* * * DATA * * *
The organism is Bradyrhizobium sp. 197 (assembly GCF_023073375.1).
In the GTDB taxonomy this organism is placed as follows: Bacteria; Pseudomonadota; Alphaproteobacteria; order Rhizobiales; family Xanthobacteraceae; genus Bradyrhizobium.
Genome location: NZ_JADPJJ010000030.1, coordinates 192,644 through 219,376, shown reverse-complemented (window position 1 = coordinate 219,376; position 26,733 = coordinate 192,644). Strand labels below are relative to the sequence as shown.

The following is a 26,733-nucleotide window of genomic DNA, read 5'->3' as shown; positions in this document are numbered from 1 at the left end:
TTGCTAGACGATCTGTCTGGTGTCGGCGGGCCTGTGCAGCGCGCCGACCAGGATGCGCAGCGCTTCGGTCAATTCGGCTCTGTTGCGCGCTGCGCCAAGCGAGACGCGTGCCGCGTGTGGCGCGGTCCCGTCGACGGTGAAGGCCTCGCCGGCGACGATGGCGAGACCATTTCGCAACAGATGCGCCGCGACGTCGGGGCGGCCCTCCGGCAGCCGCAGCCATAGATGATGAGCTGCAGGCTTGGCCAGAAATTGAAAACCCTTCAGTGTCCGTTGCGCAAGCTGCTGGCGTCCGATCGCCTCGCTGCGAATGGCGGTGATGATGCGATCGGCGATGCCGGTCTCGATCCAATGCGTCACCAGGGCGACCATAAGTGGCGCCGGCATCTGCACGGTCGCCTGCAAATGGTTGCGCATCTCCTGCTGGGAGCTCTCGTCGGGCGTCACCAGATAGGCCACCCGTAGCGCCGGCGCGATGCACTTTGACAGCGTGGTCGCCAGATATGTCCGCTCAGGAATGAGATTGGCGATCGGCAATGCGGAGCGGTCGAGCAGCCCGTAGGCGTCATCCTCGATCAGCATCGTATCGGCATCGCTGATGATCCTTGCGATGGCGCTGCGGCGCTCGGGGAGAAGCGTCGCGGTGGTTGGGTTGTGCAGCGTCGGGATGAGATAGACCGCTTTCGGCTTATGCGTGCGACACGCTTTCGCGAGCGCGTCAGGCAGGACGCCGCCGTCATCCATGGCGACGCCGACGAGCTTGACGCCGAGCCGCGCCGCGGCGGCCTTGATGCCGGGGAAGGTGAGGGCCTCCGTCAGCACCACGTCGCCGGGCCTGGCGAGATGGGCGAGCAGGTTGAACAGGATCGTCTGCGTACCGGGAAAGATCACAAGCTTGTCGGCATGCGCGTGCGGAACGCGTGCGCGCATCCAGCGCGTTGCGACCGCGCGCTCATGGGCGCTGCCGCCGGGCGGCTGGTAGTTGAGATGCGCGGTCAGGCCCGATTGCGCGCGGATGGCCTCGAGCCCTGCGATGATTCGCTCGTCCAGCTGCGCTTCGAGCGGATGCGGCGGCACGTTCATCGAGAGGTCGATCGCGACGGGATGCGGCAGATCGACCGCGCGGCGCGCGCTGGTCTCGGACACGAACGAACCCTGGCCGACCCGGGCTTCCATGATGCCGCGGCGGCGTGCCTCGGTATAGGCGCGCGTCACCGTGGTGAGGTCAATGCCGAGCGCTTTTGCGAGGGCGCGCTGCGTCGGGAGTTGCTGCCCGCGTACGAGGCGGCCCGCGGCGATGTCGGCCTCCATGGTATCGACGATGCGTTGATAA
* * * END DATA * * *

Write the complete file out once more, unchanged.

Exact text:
The organism is Bradyrhizobium sp. 197 (assembly GCF_023073375.1).
In the GTDB taxonomy this organism is placed as follows: Bacteria; Pseudomonadota; Alphaproteobacteria; order Rhizobiales; family Xanthobacteraceae; genus Bradyrhizobium.
Genome location: NZ_JADPJJ010000030.1, coordinates 192,644 through 219,376, shown reverse-complemented (window position 1 = coordinate 219,376; position 26,733 = coordinate 192,644). Strand labels below are relative to the sequence as shown.

The following is a 26,733-nucleotide window of genomic DNA, read 5'->3' as shown; positions in this document are numbered from 1 at the left end:
TTGCTAGACGATCTGTCTGGTGTCGGCGGGCCTGTGCAGCGCGCCGACCAGGATGCGCAGCGCTTCGGTCAATTCGGCTCTGTTGCGCGCTGCGCCAAGCGAGACGCGTGCCGCGTGTGGCGCGGTCCCGTCGACGGTGAAGGCCTCGCCGGCGACGATGGCGAGACCATTTCGCAACAGATGCGCCGCGACGTCGGGGCGGCCCTCCGGCAGCCGCAGCCATAGATGATGAGCTGCAGGCTTGGCCAGAAATTGAAAACCCTTCAGTGTCCGTTGCGCAAGCTGCTGGCGTCCGATCGCCTCGCTGCGAATGGCGGTGATGATGCGATCGGCGATGCCGGTCTCGATCCAATGCGTCACCAGGGCGACCATAAGTGGCGCCGGCATCTGCACGGTCGCCTGCAAATGGTTGCGCATCTCCTGCTGGGAGCTCTCGTCGGGCGTCACCAGATAGGCCACCCGTAGCGCCGGCGCGATGCACTTTGACAGCGTGGTCGCCAGATATGTCCGCTCAGGAATGAGATTGGCGATCGGCAATGCGGAGCGGTCGAGCAGCCCGTAGGCGTCATCCTCGATCAGCATCGTATCGGCATCGCTGATGATCCTTGCGATGGCGCTGCGGCGCTCGGGGAGAAGCGTCGCGGTGGTTGGGTTGTGCAGCGTCGGGATGAGATAGACCGCTTTCGGCTTATGCGTGCGACACGCTTTCGCGAGCGCGTCAGGCAGGACGCCGCCGTCATCCATGGCGACGCCGACGAGCTTGACGCCGAGCCGCGCCGCGGCGGCCTTGATGCCGGGGAAGGTGAGGGCCTCCGTCAGCACCACGTCGCCGGGCCTGGCGAGATGGGCGAGCAGGTTGAACAGGATCGTCTGCGTACCGGGAAAGATCACAAGCTTGTCGGCATGCGCGTGCGGAACGCGTGCGCGCATCCAGCGCGTTGCGACCGCGCGCTCATGGGCGCTGCCGCCGGGCGGCTGGTAGTTGAGATGCGCGGTCAGGCCCGATTGCGCGCGGATGGCCTCGAGCCCTGCGATGATTCGCTCGTCCAGCTGCGCTTCGAGCGGATGCGGCGGCACGTTCATCGAGAGGTCGATCGCGACGGGATGCGGCAGATCGACCGCGCGGCGCGCGCTGGTCTCGGACACGAACGAACCCTGGCCGACCCGGGCTTCCATGATGCCGCGGCGGCGTGCCTCGGTATAGGCGCGCGTCACCGTGGTGAGGTCAATGCCGAGCGCTTTTGCGAGGGCGCGCTGCGTCGGGAGTTGCTGCCCGCGTACGAGGCGGCCCGCGGCGATGTCGGCCTCCATGGTATCGACGATGCGTTGATAA